– “I started playing guitar to be able to compose music not only on my piano, but on a guitar as well. It was sometimes difficult to show my band mates, especially guitarists, how to play guitar riffs composed on piano. I was checking out and playing many, many different guitars through the years, but I feel the best with the LTD / ESP guitars, and I own a few of their models. I’m also endorsed by them for some time, and I’m very happy about it!”.

Can you mention some guitarists that you appreciate?

– “Yes, the one and only Glenn Tipton. He’s my guitar hero from the very beginning, even from before I started to play guitar myself”.

I think that ”When The Sun Goes Down” from the ”Queen Of The Witches” album has tremendous power and I think legions of Dio fans would love that tune if they heard it. What is the lyrics about?

– ““Queen Of The Witches” is a concept album, and “When The Sun Goes Down” is part of the story. It’s a song about secret knowledge, and about spiritual and mental development”.

Did you ever meet Ronnie James Dio?

– “I saw him live one time, with Heaven And Hell, but I sadly never met him in person”.

As a collector of Vinyls I could really appreciate the Limited Edition ”At The End Of Time” release. Might we see more of them later on as well?

– “Crystal Viper is a hyperactive band from the very beginning, and we have many ideas all the time, so I’m more than sure we will release more stuff like that in the future. We are actually planning something very special right now!”.

Where do you stand on Vinyl versus CDs?

– “Well, it’s nice to have the vinyl album in your hands, with that big cover art, big pictures and so on, and vinyls are usually released in a more exclusive way, so you feel like you really own something unique, something special. But they are sometimes less comfortable than CDs, because it’s not always possible to listen to music from vinyl. Just like it nowadays became easier to listen to streaming services instead of CDs. But vinyls are and always will be special. We sometimes listen to vinyl records together with my husband, it’s like watching a movie – you focus on the music, without thinking too much about anything else”.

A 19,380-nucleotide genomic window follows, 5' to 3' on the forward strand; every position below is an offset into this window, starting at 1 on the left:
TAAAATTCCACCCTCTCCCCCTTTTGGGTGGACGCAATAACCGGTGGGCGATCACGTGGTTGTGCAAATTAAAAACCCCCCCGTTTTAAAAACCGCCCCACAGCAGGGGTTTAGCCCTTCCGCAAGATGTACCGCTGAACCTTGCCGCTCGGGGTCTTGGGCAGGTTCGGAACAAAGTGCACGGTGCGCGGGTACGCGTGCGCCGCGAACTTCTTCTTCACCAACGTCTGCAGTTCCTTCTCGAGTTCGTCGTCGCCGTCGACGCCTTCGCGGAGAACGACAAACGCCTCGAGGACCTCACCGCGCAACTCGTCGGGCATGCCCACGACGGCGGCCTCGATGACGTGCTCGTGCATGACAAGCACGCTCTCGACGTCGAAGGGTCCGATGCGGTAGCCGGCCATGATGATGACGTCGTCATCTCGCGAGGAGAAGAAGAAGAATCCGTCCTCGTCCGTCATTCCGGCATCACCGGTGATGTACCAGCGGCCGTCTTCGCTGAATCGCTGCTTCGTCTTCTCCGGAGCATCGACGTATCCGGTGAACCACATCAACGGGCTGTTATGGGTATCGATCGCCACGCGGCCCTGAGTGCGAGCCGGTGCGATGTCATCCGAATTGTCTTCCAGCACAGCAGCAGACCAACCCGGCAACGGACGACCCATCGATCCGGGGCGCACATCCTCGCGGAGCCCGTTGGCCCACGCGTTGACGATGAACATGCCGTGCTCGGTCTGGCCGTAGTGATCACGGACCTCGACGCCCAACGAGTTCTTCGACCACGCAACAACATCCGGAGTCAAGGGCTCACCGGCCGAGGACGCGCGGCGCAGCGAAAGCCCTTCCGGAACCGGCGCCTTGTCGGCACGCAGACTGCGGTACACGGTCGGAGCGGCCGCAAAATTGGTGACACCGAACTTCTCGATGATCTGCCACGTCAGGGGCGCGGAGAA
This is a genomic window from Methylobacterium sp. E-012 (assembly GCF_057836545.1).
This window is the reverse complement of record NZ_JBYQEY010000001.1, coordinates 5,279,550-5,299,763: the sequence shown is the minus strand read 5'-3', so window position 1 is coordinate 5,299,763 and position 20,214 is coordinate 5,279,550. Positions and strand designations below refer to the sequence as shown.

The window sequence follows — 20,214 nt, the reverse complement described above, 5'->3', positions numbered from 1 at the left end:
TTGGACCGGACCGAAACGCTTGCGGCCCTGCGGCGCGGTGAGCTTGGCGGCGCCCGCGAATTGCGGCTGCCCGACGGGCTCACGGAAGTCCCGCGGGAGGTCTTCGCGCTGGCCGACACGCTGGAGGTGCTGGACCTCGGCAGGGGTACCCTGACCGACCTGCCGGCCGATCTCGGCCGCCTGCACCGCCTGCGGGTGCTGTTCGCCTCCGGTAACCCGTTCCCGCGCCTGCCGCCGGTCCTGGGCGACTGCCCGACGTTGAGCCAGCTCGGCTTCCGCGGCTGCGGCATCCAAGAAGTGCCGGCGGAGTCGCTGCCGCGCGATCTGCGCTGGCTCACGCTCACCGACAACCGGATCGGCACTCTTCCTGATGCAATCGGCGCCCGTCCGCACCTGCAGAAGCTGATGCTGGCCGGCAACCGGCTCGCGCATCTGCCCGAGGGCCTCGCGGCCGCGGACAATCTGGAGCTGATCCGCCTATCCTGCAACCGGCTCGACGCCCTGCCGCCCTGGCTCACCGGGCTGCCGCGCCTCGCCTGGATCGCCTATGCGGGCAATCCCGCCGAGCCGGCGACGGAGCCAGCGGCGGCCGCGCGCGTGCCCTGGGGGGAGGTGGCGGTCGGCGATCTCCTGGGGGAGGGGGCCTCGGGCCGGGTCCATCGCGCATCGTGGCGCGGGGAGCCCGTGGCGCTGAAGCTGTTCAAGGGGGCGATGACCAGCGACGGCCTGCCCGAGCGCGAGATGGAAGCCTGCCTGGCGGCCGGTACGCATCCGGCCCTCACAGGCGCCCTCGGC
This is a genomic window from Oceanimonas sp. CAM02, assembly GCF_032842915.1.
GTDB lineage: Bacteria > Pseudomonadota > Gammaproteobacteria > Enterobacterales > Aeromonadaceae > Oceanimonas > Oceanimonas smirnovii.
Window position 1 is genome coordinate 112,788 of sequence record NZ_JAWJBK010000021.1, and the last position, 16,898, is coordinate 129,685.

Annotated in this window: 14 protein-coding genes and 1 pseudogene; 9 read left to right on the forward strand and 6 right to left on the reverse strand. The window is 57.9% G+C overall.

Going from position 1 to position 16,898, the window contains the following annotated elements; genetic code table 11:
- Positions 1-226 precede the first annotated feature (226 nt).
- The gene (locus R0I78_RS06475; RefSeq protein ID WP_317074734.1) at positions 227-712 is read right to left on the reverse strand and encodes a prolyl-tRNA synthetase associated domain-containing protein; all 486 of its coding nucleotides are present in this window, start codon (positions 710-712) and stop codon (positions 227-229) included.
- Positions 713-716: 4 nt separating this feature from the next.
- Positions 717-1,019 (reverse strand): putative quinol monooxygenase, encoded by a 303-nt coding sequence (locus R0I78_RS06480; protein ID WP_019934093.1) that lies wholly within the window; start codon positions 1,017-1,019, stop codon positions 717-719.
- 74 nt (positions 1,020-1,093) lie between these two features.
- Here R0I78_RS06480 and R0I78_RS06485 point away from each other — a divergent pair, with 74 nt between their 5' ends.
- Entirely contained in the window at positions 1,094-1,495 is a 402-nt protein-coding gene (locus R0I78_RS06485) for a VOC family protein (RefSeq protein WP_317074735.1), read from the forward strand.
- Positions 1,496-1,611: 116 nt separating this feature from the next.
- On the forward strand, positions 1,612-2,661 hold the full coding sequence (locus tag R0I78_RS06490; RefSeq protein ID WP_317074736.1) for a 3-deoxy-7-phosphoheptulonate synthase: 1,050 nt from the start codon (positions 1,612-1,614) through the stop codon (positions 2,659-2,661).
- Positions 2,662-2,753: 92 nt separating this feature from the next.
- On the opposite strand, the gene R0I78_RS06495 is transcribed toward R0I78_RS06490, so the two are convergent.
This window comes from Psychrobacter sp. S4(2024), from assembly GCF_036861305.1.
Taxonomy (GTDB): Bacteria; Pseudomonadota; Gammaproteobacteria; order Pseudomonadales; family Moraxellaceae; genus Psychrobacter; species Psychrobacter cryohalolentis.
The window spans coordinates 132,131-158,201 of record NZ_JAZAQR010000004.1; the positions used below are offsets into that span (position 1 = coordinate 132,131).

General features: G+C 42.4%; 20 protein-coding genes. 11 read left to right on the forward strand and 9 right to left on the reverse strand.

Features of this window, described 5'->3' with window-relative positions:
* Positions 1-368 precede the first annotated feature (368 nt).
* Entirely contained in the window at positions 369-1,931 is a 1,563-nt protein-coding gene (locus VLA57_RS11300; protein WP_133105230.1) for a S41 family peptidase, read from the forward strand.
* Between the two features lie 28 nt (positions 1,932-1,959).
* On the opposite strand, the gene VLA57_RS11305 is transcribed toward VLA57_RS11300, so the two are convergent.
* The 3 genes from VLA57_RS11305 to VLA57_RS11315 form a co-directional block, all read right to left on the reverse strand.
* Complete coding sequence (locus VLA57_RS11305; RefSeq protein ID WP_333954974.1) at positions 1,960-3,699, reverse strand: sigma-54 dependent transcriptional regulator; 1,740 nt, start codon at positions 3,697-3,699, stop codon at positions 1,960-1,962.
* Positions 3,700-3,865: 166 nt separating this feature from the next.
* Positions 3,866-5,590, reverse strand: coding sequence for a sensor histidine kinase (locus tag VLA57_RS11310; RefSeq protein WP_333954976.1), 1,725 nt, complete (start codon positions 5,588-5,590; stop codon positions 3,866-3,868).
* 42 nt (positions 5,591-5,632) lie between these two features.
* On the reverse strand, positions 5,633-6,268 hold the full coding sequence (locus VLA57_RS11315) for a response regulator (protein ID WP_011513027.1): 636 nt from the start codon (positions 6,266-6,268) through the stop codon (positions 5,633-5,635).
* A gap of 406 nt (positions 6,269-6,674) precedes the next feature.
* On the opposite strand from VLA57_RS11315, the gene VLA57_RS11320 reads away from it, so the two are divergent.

I can sense that Classic Rock/Metal has a huge resurgence coming and that the 2020s will be a good decade for your music. Can you sense this in the air as well?

– “Classic heavy metal seems to be an underground genre of metal right now, and I think it will remain like that. Just see how many classic heavy metal bands you can see at the big festivals? They’re usually headlined by younger, more popular bands, and sometimes you have just a few classic bands, playing early in the afternoon or something like that. It is how it is, but to be honest I don’t think much about it, I just keep on doing my thing”.

Can you mention some bands that you want to give a shoutout to as we head into this new era?

– “I really like Idle Hands, and I think the new Ram album is awesome! Check them out!”.

How about Babymetal? I have been a fan of hard rock and Metal since 1971 and I just love them.

– “I remember checking them out because someone sent me a link, but it’s not kind of music I personally enjoy, so I would say it’s not really my cup of tea. But I know they have their fans and people enjoy their music, so it’s cool”.

What do you have in store for us in 2020?

– “We will try to play as many live shows as possible, which isn’t that easy to organize, as members of the band live in four different countries. It’s too early to think about a new album, as “Tales Of Fire And Ice” is still hot (and it’s actually coming out in Japan this month), but I’m thinking about a few other projects”.

If you were granted a secret wish to come true, what would it be?

– “Well, if I would tell you, it wouldn’t be a secret anymore (laugh)”.

Thank you for your time. Anything else that you would like to add to this chat?

– “Thank you for the interview and for your support!”.


(No part of this interview may be used without permission. If you want to quote something in a book or a magazine, let me know)

Mike Eriksson (Trinkelbonker 2020)